Arrests made over ISIS leafleting in Oxford Street, London
The men, 37 and 61, were arrested on Tuesday on suspicion of supporting a proscribed organization.
The leaflets handed out by the pair did not explicitly use the words “ISIS” or “Islamic State,” opting rather for the slightly more ambiguous heading “Kalifah established.”
While it was initially unclear whether or not the men were breaking the law by disseminating such information, the veiled references to Islamic State were considered to be in support of the illegal organization.
Pro-ISIS leaflet is being handed out by students in Oxford Street, London. pic.twitter.com/xHurrCUzLx
— Nikhil Arya (@nikhilaryavrat) October 10, 2014
One propaganda leaflet read: “Muslims with the help of Allah have announced the re-establishment of the Khilafah and appointed an imam as a Khaleef.”
The men are reported to be former associates of the radical cleric Anjem Choudary, who, when the leaflets first emerged in August, said there was “nothing wrong” with wanting “to go to live there and bring up your children under the khilafah.”
The leaflets claim it is the “responsibility” of British Muslims to support the Islamic State in its mission to establish a caliphate, and to show their allegiance to its leader Abu Bakr al-Baghdadi.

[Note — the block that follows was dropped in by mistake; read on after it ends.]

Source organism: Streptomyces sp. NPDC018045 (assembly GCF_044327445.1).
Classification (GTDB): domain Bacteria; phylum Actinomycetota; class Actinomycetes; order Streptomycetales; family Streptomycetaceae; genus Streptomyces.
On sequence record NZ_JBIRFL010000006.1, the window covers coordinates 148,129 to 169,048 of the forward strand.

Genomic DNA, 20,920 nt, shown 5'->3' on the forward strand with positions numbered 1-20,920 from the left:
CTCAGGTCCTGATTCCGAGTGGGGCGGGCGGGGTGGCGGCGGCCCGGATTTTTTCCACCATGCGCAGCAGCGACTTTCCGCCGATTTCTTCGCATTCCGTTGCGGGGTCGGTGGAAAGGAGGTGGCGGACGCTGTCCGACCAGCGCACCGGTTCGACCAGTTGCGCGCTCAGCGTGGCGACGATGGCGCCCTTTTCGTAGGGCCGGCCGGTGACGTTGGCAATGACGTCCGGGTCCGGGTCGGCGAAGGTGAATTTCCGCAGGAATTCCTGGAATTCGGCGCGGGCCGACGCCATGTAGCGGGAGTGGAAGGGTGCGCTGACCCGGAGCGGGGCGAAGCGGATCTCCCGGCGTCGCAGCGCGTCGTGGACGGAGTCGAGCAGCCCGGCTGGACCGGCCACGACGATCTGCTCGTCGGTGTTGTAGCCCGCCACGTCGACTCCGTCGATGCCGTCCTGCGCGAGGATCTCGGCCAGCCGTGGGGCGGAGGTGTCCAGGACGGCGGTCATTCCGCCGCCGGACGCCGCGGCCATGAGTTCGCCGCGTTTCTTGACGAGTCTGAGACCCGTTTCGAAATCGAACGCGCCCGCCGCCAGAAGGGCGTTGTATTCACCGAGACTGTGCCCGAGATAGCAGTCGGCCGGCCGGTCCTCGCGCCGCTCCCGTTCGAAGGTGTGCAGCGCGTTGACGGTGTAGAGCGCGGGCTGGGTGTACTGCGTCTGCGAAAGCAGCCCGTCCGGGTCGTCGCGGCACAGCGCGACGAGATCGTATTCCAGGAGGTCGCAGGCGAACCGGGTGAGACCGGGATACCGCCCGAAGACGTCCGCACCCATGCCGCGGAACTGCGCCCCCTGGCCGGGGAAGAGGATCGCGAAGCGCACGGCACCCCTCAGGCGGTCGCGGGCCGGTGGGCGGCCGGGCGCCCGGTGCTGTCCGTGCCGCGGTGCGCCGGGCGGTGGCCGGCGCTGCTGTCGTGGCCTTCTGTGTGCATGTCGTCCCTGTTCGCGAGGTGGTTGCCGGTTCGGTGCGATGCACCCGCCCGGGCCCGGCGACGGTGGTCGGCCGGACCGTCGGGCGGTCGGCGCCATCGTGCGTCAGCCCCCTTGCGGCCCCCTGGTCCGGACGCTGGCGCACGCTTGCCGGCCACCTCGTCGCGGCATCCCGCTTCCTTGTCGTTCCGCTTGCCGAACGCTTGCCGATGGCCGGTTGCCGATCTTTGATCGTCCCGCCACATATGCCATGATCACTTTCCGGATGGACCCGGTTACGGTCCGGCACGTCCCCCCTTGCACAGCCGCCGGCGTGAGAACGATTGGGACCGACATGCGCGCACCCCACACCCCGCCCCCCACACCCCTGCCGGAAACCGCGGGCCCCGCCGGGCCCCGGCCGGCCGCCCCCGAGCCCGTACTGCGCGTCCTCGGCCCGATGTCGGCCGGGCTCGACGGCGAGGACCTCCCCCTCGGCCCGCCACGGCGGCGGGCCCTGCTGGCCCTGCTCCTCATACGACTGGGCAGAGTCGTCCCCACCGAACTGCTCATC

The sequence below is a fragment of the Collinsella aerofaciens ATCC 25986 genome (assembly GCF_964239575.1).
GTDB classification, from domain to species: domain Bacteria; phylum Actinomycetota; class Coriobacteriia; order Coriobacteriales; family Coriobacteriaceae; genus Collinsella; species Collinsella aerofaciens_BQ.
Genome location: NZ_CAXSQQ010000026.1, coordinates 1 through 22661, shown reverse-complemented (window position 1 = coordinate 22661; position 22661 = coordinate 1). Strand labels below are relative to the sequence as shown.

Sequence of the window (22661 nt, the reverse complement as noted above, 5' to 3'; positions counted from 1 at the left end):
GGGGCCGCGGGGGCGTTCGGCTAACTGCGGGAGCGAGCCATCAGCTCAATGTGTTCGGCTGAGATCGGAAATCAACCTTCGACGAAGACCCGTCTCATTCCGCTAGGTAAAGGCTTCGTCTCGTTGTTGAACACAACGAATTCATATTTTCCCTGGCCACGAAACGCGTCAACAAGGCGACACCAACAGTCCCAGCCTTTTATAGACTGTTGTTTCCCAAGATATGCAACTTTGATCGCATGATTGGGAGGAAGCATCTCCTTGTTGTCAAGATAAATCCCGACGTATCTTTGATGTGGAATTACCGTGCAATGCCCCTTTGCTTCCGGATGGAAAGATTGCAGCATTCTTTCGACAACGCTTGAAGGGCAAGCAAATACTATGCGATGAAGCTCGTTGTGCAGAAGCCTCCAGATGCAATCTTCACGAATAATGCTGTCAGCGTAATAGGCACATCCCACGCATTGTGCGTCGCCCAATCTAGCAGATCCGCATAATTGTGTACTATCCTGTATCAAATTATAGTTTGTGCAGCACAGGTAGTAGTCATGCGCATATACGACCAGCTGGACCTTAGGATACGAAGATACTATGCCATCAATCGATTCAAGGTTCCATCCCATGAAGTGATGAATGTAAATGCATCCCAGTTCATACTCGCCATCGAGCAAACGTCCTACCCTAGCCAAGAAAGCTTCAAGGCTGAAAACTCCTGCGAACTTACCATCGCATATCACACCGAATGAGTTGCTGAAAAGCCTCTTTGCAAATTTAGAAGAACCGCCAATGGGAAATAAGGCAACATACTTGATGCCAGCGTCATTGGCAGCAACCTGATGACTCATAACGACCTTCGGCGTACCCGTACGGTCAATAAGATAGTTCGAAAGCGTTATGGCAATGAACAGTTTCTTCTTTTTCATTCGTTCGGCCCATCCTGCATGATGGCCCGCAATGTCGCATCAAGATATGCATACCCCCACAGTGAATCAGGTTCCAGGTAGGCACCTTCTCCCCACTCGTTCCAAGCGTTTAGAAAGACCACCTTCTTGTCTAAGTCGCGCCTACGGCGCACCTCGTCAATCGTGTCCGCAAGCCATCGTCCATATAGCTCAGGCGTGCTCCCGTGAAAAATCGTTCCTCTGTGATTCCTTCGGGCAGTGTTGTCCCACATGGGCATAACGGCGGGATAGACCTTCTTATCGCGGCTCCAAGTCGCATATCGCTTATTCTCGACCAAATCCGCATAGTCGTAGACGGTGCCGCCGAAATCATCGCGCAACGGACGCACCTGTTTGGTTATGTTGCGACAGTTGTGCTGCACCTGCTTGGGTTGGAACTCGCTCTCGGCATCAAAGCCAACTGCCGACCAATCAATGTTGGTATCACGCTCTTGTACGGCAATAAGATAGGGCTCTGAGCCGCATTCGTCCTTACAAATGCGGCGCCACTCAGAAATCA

Keith Vaz, Chairman of the Home Affairs Select Committee, said at the time he was “deeply concerned” about the presence of extremist literature on the streets of London.
“Whilst freedom of speech is important we should not allow people to promote extremist views which could lead to terrorist acts. The public should not be subjected to a terrorist recruitment drive in the middle of Europe’s biggest shopping high street,” he added.
Ghaffar Hussain, of the counter-extremism think tank the Quilliam Foundation, said at the time that it was a “clear breach of the law.”
“We need to have a zero tolerance policy towards ISIS supporters and recruiters in the UK. It is about supporting one of the most evil groups we have ever seen,” he said.
— Perrie Veremis (@GrkAmer) August 14, 2014
Haras Rafiq, also of the Quilliam speaking at the time, said: “When they talk about migrating, is that an open call for the people of Britain to go there? Because that is against government policy.”
The two men remain in custody at a police station in Bedfordshire.
The arrests come days after a British mother of six was sentenced to five years in prison after being convicted of promoting terrorism on Facebook.
Runa Khan, from Luton, admitted to inciting terrorism in Syria and posting a picture of a suicide vest on her social media page. Additionally, she admitted to providing details of a route into Syria to an undercover officer posing as an aspiring jihadi.